Martin Fone, decidedly not an animal person, ponders whether animals should wear clothes and, indeed, what a stylish pet would wear in the case that they do.
I had better nail my colours to the mast. I’m not a pet person.
It is true I did, as a child, have a tortoise, not the most exciting creature for a young boy, but at least I didn’t have to take it for a walk, and a cat that taught me the salutary lesson that you need to adhere to the Green Cross Code, if you are going to attempt to cross a busy road. Since then, though, not a sausage (dog).
On the other hand, I am an animal lover and enjoy seeing them do what they do in their natural, albeit fast diminishing, environment. Whether they like me is another story as they seem to beat a hasty retreat whenever I am in their vicinity.
There’s no getting away from the fact that pets are big business. With some nine million dogs and around 8 million cats in the United Kingdom, according to the 2018 annual report of the Pet Food Manufacturing Association, Brits spend a phenomenal amount of money on them, Mintel in 2015 calculating around £10 billion per annum on pooches and £8 billion on moggies.
A poll, conducted by Harris Interactive in 2017, revealed that while 34% of respondents changed their shopping habits to save on their own food bill, only 16% were prepared to compromise on the food they gave their pets.
‘The reductio ad absurdum of this trend is to introduce clothing ranges to a wider range of animals’
With Britain in the grip of pet-mania, it is no surprise that there is a raft of goodies aimed at our furry friends, running the whole gamut from gourmet-style treats to insurance products to clothing. Astonishingly, according to GroomArts, British dog and cat owners spend, on average, almost £200 a year on clothes for their pets with 22% admitting to spending up to £20 on outfits a month. There is even a National Dress up your Pet Day, January 14th if you want to mark it in your diary.
So, what does a stylish pet wear?
Online retailer, Zulily, reported that 60% of millennials were likely to buy sweaters, coats, dresses and other fashion accessories, for their pets. The site had seen a 33% year-on-year growth in this sector (from an article in Forbes magazine entitled The Pet Retail Market Is Hot And Getting Hotter By The Day). There was also a strong demand amongst this age group for clothing that doubled up as carriers for their pets, like slings and hoodies with pet-pouches. These hoodies are so much in demand that they sell out as soon as they become available, sales increasing by 622% in just a year. Missing out on one must be the epitome of a first-world problem.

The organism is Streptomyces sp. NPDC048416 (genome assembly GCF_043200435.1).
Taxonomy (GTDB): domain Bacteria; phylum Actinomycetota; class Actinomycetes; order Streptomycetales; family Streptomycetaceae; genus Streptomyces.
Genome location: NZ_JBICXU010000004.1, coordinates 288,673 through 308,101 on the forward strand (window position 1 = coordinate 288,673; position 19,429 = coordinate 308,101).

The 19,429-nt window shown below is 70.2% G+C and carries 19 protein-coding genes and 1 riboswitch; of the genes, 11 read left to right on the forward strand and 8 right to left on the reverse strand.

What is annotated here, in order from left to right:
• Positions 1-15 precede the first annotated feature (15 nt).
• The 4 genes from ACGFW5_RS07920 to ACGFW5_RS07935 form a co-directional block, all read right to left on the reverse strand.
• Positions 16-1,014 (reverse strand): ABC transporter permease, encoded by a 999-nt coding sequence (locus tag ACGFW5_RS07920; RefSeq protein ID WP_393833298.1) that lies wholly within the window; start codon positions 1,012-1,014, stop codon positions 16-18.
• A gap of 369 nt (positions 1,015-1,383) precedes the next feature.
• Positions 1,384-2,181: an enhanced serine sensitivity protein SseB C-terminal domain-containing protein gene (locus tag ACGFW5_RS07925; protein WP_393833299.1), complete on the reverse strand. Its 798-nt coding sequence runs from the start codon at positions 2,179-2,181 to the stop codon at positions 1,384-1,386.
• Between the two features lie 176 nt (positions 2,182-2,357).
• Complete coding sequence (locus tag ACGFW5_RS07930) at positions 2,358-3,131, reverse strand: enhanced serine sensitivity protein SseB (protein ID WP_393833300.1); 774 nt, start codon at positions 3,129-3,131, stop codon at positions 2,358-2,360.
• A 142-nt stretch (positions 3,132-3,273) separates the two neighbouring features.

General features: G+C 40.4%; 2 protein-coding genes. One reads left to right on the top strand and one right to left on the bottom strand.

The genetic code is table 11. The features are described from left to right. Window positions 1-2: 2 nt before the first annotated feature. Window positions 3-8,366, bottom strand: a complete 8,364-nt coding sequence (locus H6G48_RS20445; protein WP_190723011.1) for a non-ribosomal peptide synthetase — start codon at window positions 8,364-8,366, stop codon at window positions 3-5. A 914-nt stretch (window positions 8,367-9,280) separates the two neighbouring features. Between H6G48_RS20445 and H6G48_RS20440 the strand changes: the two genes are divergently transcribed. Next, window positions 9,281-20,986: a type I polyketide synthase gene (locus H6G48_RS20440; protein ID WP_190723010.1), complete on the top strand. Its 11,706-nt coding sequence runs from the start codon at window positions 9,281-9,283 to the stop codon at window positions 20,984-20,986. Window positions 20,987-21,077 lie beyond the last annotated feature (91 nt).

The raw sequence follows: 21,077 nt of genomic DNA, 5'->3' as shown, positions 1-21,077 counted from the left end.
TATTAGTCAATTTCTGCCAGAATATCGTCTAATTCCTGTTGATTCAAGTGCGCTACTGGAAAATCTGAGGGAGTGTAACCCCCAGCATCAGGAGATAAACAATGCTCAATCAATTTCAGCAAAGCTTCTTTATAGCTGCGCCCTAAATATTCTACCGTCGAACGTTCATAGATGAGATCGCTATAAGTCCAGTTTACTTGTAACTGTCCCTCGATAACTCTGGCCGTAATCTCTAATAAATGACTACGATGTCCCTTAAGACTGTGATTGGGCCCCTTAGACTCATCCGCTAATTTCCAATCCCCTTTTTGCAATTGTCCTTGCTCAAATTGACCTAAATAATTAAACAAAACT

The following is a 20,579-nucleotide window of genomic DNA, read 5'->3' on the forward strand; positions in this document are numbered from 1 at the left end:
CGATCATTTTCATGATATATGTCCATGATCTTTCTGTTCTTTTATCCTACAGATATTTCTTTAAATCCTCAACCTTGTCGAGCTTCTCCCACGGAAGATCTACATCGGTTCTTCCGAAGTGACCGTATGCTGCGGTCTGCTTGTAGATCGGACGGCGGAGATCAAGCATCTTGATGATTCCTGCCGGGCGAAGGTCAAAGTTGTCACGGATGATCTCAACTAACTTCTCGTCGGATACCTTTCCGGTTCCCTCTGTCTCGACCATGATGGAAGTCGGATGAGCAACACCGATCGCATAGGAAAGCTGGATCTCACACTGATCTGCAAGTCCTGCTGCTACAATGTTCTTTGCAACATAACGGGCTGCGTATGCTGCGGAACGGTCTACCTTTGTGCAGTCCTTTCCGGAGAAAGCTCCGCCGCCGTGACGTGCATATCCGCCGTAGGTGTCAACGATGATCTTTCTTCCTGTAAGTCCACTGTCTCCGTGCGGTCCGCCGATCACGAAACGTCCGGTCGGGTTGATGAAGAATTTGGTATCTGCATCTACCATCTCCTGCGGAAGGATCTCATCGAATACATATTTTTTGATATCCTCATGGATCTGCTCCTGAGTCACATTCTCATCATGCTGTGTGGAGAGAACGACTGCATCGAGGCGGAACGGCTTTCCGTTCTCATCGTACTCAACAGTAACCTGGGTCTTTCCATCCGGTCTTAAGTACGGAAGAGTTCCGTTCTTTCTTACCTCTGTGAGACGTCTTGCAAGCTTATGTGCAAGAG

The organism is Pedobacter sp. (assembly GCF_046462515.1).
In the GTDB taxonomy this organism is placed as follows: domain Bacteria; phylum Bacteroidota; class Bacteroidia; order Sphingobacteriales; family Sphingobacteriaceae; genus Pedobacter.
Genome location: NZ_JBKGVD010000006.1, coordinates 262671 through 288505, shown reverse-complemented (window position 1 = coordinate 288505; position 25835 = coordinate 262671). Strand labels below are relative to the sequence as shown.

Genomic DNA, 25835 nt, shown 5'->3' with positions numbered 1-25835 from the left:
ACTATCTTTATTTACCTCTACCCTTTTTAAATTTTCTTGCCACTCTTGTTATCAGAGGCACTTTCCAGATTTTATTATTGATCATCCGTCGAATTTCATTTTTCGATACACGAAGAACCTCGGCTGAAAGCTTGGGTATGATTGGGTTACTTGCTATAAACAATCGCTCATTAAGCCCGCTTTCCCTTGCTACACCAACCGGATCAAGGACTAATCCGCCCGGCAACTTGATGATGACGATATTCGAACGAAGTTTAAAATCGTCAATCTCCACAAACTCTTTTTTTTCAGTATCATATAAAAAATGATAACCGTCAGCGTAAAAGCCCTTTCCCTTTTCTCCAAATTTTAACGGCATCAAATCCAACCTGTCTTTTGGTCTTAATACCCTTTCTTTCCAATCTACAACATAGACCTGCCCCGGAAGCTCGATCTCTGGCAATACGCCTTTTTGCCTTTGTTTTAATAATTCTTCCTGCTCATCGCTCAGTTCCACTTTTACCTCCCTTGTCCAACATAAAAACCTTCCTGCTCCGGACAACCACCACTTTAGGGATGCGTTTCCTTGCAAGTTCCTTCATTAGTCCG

The reductio ad absurdum of this trend is to introduce clothing ranges to a wider range of animals.
The mission of an organisation that emerged in America in the late 1950s was to do just that, clothe all pets, farm animals, and wildlife that were over four inches tall or six inches long. The group was rather inaccurately called the Society for Indecency to Naked Animals (SINA) as what they were trying to do was stamp out what they perceived as the affront to common decency of animals going around as nature intended them to.
Nonetheless, under the leadership of F Clifford Prout, it seemed to have struck a chord. Soon Prout was claiming a membership of 50,000 (there was no charge to join, you were just encouraged to out your neighbours who refused to clothe their animals) and that around 400 a week were signing up.
The messianic Prout came up with snappy slogans, such as ‘A Nude Horse is a Rude Horse’, members picketed the White House, exhorting Jackie Kennedy to clothe her horses, and parades were held introducing the general public to the concept of animals wearing apparel. A favourite of the TV studios, Prout would wow audiences by demonstrating a range of Bermuda shorts for horses, slips for cows and trousers for kangaroos.
SINA seemed to have hit the jackpot when Prout was interviewed on the influential Walter Kronkite’s CBS television news show on August 21, 1962. It proved to be the group’s undoing as some of the studio crew soon realised that Prout was none other than the comedian, Buck Henry.
SINA was nothing but a con, the brainchild of a serial hoaxer, Alan Abel, ably assisted by Henry. Abel later claimed to have got the idea when he saw two cows mating and wondered how far such a ludicrous idea as the one he had dreamed up would go.
Quite some distance, it would seem. Even more astonishingly, Abel was able to keep the hoax running for a few more years via a newsletter sent to those who were oblivious to the fall-out from the Kronkite show or the detailed expose in Time magazine in 1963.
So, should we dress up our pets?
Experts are divided on the subject, some pointing out that nature has already provided them with a perfectly satisfactory means to regulate their internal temperature, irrespective of the external temperature, something called fur.
Others suggest that provided that the item of clothing doesn’t cause the animal obvious distress and allows them still to regulate their own temperature, it may well be fine. And there is no doubt, that owners get some satisfaction and a psychological lift when they buy a piece of clothing for their bundle of joy.
As always, the key word is moderation. If you must dress up your pet, perhaps it should be long enough to get that cute snap for social media and no more.
What Abel and Henry would have thought of this trend of dressing up pets is anybody’s guess. The Roman orator and politician, Cicero, would surely have exclaimed, O tempora, o mores.
It's 150 years since the All England Lawn Tennis and Croquet Club was formed – though originally it was solely for
The idea of a potion that can make someone fall in love is as old as the idea of love
We've all used the phrase 'busy as a bee' – but is it justified? Or are bees just as liable
Annunciata Elwes asks the question on everyone's lips.